Another point to note if you are not adding CO2 of any sort is you must drop the water changes completely, yes completely :D
    The reason is this:
    Plants just love CO2 but do adapt when CO2 levels are low. Your tap water has some CO2 in it. When you change your water you will introduce this CO2 into your tank. The plants now adapt to this higher level of CO2. When the plants have used most of this CO2 up, they will then have to adapt to the lower CO2 environment. Then you come along and do your water change and the CO2 levels rise again, now the plants have to adapt to the higher CO2 level again. The plants will spend all of their life adapting up and down to this varying CO2 level and will not grow properly as all their effort is being diverted into adapting to the fluctuating CO2 levels. On top of all that you will more than likely get algae of some sort :( .
    Sounds mad I know, but I have 1 hi tech and 2 low tech tanks in my house and the low techs haven't seen a water change in about 9 months. Both plants and fish doing fine.
    My maintenance regime on my low techs are:
    Dose ferts once a week
    Clean filter once a month
    Voila! :lol:
    How simple is that :D

    Oh, and I almost forgot. Congratulations are in order. 1st post of 2010 on UKAPS :thumbup:
     
  6. flyhawk

    flyhawk Newly Registered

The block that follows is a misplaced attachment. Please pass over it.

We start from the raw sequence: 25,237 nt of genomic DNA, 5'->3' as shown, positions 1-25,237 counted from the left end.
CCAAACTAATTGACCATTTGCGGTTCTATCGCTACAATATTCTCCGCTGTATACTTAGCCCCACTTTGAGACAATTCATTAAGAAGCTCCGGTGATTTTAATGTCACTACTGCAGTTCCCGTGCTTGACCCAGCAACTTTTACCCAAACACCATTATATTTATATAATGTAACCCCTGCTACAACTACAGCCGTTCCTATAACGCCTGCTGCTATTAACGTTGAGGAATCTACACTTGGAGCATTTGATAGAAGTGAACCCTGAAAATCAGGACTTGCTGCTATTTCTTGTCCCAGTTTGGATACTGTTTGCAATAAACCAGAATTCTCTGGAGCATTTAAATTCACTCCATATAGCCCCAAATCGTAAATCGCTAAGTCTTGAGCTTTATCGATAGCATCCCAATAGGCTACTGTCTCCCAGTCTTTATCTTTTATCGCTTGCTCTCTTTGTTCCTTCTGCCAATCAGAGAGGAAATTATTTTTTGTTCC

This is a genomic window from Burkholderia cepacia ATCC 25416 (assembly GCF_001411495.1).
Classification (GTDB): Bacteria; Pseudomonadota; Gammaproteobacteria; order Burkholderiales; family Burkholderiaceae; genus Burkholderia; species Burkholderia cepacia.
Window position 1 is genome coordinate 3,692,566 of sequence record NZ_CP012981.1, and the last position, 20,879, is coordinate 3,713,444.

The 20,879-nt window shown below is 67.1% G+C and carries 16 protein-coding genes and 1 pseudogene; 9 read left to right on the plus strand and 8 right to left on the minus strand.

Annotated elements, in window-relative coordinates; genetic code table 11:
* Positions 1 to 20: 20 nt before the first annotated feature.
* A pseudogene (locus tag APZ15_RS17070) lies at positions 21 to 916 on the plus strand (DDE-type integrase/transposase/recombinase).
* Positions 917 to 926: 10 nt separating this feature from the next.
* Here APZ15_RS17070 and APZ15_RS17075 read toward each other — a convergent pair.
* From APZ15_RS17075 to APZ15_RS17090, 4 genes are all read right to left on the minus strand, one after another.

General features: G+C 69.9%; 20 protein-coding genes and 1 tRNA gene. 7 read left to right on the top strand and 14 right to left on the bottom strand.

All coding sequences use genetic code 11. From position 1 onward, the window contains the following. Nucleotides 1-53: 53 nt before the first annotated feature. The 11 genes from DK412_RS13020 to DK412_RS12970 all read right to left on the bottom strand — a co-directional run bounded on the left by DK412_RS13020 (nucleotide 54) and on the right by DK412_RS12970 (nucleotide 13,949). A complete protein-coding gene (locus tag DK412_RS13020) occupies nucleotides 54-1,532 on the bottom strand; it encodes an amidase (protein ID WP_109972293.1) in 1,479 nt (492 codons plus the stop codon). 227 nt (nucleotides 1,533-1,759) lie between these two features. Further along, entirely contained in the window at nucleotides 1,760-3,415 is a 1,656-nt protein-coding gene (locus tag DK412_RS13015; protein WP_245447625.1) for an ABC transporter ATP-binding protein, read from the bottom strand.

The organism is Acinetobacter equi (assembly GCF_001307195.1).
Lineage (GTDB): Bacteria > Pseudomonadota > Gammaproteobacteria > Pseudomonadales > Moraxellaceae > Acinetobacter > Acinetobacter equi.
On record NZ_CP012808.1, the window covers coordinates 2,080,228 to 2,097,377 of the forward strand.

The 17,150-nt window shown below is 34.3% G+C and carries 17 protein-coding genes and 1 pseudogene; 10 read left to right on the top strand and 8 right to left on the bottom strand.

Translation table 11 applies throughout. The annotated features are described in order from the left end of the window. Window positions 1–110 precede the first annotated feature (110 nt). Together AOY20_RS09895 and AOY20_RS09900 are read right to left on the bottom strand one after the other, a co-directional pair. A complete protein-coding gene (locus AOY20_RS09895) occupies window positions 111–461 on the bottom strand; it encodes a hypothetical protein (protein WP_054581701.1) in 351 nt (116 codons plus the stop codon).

Messages:
    21
    really?
    well its only 7:48pm in the us so i have a ways to go
    i am worried about my rams
    i am worried that those low water changes will kill the fish!!!
     
  7. CeeJay

    CeeJay Member

    Messages:
    945
    Location:
    Surrey UK
    Hi flyhawk
    No water changes hasn't killed any of my fish.
    If you have enough plants they will deal with the fish waste for you :D
     
  8. flyhawk

    flyhawk Newly Registered

    Messages:
    21
    well i got the ferts, and did my first dosing

    not that difficult
     
  9. CeeJay

    CeeJay Member

    Messages:
    945
    Location:
    Surrey UK
    Hi flyhawk
    Now all you have to do is keep an eye on your plants ;)
    Your own eyeballs are the best indicator you've got to tell you whether anything is wrong with your plants or fish :D
     
  10. dw1305

    dw1305 Expert

    Messages:
    8,267
    Location:
    nr Bath
    Hi all,
    I'd carry on changing some water, all aquarium will have fluctuating CO2 levels, because the respiration of the plants and fish will add CO2 to the water when the plants are below their photosynthetic compensation point, and even after "lights on" it will take some time for the CO2 to be depleted. You can get around the fluctuating CO2 levels by using a "wet and dry" trickle filter. If you are not adding CO2, trickle filters will maintain a higher level of CO2 (and O2) in your tank water than other types of filter, as the thin film of water flowing through the filter will be equilibrate with atmospheric gas levels. This is also the reason why added CO2 will be outgassed efficiently by this type of filter.

    cheers Darrel.